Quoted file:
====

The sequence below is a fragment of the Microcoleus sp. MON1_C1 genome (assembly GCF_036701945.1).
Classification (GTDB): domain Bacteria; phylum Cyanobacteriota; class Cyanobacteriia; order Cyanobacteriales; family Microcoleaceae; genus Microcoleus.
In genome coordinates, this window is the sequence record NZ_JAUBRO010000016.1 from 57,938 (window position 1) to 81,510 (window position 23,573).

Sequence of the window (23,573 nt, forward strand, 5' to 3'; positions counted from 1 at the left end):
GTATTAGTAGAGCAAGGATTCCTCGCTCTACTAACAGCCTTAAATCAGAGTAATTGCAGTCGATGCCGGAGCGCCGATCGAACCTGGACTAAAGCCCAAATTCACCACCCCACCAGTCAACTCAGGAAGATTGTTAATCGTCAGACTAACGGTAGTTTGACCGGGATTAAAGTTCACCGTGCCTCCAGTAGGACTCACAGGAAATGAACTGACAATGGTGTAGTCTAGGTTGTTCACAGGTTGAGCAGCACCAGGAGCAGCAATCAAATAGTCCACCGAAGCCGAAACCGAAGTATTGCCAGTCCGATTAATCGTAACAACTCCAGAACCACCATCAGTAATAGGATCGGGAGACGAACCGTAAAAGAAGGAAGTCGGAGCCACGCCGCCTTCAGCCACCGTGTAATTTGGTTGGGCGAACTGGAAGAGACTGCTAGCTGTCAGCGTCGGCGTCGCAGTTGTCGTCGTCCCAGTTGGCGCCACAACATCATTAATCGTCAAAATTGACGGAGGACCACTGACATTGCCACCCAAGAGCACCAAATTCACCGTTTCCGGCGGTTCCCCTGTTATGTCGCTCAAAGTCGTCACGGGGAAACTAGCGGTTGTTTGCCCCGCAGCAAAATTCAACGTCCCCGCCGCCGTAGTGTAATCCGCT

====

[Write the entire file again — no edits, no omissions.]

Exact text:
The sequence below is a fragment of the Microcoleus sp. MON1_C1 genome (assembly GCF_036701945.1).
Classification (GTDB): domain Bacteria; phylum Cyanobacteriota; class Cyanobacteriia; order Cyanobacteriales; family Microcoleaceae; genus Microcoleus.
In genome coordinates, this window is the sequence record NZ_JAUBRO010000016.1 from 57,938 (window position 1) to 81,510 (window position 23,573).

Sequence of the window (23,573 nt, forward strand, 5' to 3'; positions counted from 1 at the left end):
GTATTAGTAGAGCAAGGATTCCTCGCTCTACTAACAGCCTTAAATCAGAGTAATTGCAGTCGATGCCGGAGCGCCGATCGAACCTGGACTAAAGCCCAAATTCACCACCCCACCAGTCAACTCAGGAAGATTGTTAATCGTCAGACTAACGGTAGTTTGACCGGGATTAAAGTTCACCGTGCCTCCAGTAGGACTCACAGGAAATGAACTGACAATGGTGTAGTCTAGGTTGTTCACAGGTTGAGCAGCACCAGGAGCAGCAATCAAATAGTCCACCGAAGCCGAAACCGAAGTATTGCCAGTCCGATTAATCGTAACAACTCCAGAACCACCATCAGTAATAGGATCGGGAGACGAACCGTAAAAGAAGGAAGTCGGAGCCACGCCGCCTTCAGCCACCGTGTAATTTGGTTGGGCGAACTGGAAGAGACTGCTAGCTGTCAGCGTCGGCGTCGCAGTTGTCGTCGTCCCAGTTGGCGCCACAACATCATTAATCGTCAAAATTGACGGAGGACCACTGACATTGCCACCCAAGAGCACCAAATTCACCGTTTCCGGCGGTTCCCCTGTTATGTCGCTCAAAGTCGTCACGGGGAAACTAGCGGTTGTTTGCCCCGCAGCAAAATTCAACGTCCCCGCCGCCGTAGTGTAATCCGCT